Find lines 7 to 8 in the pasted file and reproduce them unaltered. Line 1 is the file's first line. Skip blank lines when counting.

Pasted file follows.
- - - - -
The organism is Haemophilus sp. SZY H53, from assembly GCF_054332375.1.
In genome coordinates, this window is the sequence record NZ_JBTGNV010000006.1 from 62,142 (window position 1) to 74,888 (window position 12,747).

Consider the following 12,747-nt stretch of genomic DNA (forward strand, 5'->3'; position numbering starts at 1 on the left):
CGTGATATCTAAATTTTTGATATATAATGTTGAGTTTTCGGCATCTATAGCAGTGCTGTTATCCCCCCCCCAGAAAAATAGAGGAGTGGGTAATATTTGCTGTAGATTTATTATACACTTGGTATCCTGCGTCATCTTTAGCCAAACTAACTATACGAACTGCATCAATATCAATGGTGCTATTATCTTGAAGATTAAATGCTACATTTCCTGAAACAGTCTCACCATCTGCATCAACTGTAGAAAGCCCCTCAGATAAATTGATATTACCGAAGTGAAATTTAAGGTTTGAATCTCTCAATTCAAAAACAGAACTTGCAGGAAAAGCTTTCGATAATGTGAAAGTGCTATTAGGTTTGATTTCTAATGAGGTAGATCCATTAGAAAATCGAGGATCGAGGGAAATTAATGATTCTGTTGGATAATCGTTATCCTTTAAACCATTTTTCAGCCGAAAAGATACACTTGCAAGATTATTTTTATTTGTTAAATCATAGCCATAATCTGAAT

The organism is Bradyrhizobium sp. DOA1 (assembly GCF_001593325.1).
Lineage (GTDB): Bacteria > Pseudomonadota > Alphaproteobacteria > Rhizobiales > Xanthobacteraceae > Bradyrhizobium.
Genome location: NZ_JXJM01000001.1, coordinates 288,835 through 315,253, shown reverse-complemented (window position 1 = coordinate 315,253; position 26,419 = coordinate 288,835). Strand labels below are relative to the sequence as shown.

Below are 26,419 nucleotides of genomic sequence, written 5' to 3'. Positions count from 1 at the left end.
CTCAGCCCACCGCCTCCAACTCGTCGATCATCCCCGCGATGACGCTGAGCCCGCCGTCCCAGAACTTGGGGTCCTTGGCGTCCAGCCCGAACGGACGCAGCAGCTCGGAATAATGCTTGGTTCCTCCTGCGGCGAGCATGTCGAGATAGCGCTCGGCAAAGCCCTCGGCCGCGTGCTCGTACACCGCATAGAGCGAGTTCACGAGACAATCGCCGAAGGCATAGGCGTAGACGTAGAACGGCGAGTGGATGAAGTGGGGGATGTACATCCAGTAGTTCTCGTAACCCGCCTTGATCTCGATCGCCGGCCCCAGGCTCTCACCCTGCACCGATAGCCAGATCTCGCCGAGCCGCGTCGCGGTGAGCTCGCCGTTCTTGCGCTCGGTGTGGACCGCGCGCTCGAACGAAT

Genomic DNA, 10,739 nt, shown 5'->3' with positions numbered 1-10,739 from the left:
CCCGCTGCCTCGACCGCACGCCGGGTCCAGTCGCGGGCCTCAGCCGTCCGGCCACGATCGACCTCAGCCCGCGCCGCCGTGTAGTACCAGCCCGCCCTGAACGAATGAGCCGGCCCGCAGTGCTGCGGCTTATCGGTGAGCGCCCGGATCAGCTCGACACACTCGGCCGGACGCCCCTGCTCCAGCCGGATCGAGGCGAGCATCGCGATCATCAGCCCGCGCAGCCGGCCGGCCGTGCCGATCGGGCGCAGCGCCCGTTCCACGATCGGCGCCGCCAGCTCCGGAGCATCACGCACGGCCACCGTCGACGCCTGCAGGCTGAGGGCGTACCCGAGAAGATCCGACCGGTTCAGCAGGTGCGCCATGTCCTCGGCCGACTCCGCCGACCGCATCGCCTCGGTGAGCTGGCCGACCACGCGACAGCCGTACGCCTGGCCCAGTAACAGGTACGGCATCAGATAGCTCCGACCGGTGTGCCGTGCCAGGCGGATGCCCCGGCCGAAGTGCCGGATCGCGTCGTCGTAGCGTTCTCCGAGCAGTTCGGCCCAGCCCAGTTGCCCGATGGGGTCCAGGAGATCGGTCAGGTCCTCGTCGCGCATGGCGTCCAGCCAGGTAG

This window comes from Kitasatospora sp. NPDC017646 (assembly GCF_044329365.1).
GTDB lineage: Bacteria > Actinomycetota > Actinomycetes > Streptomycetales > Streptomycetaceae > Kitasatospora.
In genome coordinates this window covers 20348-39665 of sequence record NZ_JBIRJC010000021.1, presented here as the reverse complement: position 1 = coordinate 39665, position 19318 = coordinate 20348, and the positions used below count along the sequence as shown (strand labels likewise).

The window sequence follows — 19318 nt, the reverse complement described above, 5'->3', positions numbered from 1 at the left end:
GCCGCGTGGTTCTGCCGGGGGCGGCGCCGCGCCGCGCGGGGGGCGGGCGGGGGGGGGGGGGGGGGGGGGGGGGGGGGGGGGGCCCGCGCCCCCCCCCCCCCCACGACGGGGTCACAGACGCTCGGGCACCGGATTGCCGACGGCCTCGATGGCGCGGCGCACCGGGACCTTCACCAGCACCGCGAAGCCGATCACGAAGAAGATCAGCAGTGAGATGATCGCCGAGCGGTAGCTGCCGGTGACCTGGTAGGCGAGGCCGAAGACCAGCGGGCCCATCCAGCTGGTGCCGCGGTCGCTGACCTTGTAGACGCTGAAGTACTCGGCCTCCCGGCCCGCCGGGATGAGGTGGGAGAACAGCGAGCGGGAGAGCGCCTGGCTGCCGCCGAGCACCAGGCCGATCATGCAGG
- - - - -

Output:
Genome location: NZ_JXJM01000001.1, coordinates 288,835 through 315,253, shown reverse-complemented (window position 1 = coordinate 315,253; position 26,419 = coordinate 288,835). Strand labels below are relative to the sequence as shown.

Below are 26,419 nucleotides of genomic sequence, written 5' to 3'. Positions count from 1 at the left end.